Underrate: v. to rate too low, undervalue – Webster’s Dictionary
It goes without saying that in order to race in one of NASCAR’s national touring series, you have to be able to drive a little. All of these drivers have skill, even if some of them have a little luck to go along with it. They have the respect (mostly, anyway) of their peers and (well, sometimes) the fans. Every year though, there are few drivers that seem to garner the lion’s share of media attention.
This year it’s been Jimmie Johnson (can he win an unprecedented fifth straight championship and in the process, depending on who you believe, ignite NASCAR Nation with an historic feat or bore them into a hypnotic stupor?), Denny Hamlin (thank goodness he can drive better than he plays basketball, and is he the one who can take down Johnson?), Carl Edwards and Brad Keselowski (be careful not to trip over the open cans of whoop-ass), and of course Dale Earnhardt Jr. (who is, depending on whom you ask, the most overrated and the most underrated driver in the world… at the same time.)
One driver who has been, for the most part, outside the media fray this year is Kurt Busch. Busch is currently fifth in points heading to Michigan this weekend, coming off a career-best road-course finish after driving his way to a second at Watkins Glen.
Yet Busch seems to be largely under the radar this year.
While it’s true that Busch’s numbers aren’t similar to those of the ultra-consistent Johnson and he hasn’t hit the hot streak that Hamlin found earlier this year, it’s also true that over the last five races-since Johnson put a well-timed bump and run on him to win at Loudon, Busch has been better than Johnson or Hamlin. In that time span, Busch has three top-10 finishes to Hamlin’s two and Johnson’s lone 10th-place effort. His two wins on the season currently will tie him for third when the Chase begins, just 30 points off of Hamlin and Johnson, who currently have five wins apiece.
Busch has always been a talented driver. He’s also had a history of less-than-clean driving and the occasional temper tantrum, but while these have certainly impacted his popularity, they don’t account for his being overlooked as a title favorite; his younger brother Kyle’s behavior is generally worse and he has had his share of props for his driving.
And while Kyle Busch may have more raw talent than almost anyone in the garage, Kurt Busch is a better driver. He’s brash, all right, but he has learned to channel his impulsiveness on the racetrack, and he knows when finesse will beat speed. He has worked hard on his image, and although his interviews often make you wonder if he ate a thesaurus, you have to give him credit for trying. Not that he’s perfect, mind you. After minor contact with Johnson ended his day early at Pocono, Busch called Johnson and his Hendrick Motorsports teammates “pretty boys.” He later said that he had tried for a ride at Hendrick himself (most likely the No. 5 that went to Kasey Kahne for 2012), revealing a jealous streak that isn’t particularly flattering. But he has made a concerted effort to improve his image.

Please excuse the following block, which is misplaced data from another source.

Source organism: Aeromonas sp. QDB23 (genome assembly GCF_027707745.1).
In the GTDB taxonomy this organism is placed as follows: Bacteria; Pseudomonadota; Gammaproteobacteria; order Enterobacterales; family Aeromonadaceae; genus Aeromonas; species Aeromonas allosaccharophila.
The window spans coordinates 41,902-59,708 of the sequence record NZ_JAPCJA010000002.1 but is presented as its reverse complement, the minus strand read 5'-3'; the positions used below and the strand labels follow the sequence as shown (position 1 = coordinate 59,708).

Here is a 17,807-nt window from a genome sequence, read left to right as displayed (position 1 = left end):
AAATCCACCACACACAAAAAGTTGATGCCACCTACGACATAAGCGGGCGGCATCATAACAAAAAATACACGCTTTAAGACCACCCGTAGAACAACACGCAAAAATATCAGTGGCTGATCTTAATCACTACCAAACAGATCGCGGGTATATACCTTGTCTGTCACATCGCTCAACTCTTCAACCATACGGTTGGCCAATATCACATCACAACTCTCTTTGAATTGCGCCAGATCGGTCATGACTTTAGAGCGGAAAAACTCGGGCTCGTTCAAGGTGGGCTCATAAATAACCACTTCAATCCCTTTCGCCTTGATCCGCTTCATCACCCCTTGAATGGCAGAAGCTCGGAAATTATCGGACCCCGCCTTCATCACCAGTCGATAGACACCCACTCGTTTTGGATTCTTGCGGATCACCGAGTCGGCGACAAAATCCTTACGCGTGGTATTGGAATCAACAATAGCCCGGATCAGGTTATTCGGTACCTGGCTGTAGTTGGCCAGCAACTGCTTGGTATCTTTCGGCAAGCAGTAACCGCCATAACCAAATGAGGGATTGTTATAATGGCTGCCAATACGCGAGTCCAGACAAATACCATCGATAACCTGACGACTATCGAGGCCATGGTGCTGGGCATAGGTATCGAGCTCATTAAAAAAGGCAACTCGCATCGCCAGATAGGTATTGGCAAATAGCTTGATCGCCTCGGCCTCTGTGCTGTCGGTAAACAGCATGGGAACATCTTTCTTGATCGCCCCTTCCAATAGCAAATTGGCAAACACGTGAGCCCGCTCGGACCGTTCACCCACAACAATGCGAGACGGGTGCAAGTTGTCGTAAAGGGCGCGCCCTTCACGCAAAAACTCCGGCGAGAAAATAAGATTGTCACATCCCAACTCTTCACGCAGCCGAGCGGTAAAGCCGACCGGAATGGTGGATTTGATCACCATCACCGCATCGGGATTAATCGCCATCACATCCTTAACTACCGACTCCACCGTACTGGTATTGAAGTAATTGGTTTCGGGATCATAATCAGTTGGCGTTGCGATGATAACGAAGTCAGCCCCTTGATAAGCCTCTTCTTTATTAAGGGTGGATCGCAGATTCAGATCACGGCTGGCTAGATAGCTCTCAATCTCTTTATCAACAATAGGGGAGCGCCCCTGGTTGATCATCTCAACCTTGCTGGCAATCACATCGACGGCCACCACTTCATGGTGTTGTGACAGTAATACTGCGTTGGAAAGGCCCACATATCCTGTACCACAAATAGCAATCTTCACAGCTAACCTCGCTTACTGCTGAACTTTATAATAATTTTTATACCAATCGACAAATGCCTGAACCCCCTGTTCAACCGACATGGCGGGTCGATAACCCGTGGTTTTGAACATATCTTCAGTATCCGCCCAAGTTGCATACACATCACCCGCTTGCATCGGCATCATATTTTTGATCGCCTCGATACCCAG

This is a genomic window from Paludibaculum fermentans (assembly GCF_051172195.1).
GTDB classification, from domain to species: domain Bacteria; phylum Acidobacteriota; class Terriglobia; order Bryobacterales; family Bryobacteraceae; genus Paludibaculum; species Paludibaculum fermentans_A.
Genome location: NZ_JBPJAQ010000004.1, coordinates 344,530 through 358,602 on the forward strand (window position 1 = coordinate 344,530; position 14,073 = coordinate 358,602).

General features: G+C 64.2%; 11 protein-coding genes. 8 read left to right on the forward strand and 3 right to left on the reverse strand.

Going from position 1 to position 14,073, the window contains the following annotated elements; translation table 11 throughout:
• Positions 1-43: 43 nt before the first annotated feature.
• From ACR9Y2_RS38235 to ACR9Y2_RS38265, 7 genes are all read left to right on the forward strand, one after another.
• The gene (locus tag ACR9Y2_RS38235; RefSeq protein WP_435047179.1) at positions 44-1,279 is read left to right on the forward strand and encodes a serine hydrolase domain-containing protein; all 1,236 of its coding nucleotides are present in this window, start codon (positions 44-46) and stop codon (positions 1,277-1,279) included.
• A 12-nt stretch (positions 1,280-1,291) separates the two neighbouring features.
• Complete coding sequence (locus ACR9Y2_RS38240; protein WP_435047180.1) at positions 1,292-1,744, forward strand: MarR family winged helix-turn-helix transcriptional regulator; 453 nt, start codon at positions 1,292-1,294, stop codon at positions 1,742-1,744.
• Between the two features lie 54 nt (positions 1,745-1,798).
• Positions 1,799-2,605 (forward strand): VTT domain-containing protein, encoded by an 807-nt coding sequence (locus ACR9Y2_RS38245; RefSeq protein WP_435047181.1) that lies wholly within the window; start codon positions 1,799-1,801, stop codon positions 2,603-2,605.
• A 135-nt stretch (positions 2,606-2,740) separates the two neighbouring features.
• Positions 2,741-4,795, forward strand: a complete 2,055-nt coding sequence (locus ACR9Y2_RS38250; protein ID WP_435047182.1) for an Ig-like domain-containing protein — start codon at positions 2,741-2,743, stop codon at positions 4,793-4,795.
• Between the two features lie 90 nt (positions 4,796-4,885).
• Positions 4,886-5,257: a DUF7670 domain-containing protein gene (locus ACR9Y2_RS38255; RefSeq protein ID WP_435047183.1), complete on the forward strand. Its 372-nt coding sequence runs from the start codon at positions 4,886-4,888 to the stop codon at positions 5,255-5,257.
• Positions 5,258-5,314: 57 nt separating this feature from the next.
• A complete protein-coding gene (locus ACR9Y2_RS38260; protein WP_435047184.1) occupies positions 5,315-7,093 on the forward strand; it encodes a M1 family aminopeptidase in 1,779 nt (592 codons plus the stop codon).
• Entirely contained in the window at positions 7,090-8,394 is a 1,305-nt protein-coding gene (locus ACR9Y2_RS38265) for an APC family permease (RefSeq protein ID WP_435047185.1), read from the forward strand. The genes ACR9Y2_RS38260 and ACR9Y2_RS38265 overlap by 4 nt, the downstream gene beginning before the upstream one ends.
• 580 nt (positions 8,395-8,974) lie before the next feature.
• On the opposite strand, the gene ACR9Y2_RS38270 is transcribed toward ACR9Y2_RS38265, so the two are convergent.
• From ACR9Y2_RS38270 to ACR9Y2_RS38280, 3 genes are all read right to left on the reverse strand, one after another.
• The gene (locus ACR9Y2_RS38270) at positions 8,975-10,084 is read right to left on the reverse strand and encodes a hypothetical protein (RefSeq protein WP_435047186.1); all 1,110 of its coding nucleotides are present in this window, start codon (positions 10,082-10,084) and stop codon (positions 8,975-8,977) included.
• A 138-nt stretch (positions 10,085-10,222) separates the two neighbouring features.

I’ll admit that I was among those who didn’t feel that Busch deserved his first title. Seventh in points in September isn’t really championship caliber in my book. But this year, he’s the real deal. And until recently, nobody has noticed.
Looking back at our staff’s season predictions, Busch was barely even thought of as a factor-while there was a bold championship nod, six writers didn’t even have Busch in the Chase. My fifth-place prediction was the only other top-five nod from our staff, despite the fact that Busch finished fourth in points in 2009.
To be fair, Busch’s season points finishes have been widely inconsistent. He’s missed the Chase twice since his championship season. However, this year, Busch is running better than he did at this point in 2004. He’s two points positions and more than 70 points closer to the lead without benefit of the reset yet.
And most importantly, Busch is racing like a champion. His average finish is 13.7. That’s a full spot higher than Johnson’s and more than half a position better than Hamlin. He has just one DNF to Johnson’s four. It will have to get better in the Chase, but he does have top 10 runs at five Chase tracks already this year. That’s as many as Johnson and one more than Hamlin. Busch’s career numbers are also impressive; his 22 Cup wins are good for fifth among active full-time drivers.
It’s entirely possible that Kurt Busch is among the most underrated drivers in Sprint Cup today. While many fans and media have failed to notice, Busch is very much a championship contender-perhaps even the favorite after his summer easily outstripped reigning champ Johnson and early favorite Hamlin. Busch has taken his equipment beyond expectations, too, after Penske Racing became the sole Dodge representative among the Cup elite. While many feared that lack of information would hurt the organization, Busch has made it his personal mission to prove the naysayers wrong-something he has tried (sometimes too hard) to do throughout his career.
2010 could easily be Busch’s year to put the critics to rest and win a title in a convincing manner. It could be the one that got away, if his emotions get the best of him. But don’t count on that, either. Even when he’s been unhappy, he hasn’t done anything outlandish or rash. He’s been Johnson’s biggest rival on track this year, and as NASCAR’s most underrated driver, could very well be Johnson’s biggest rival for the Cup.
Not that many people have noticed.
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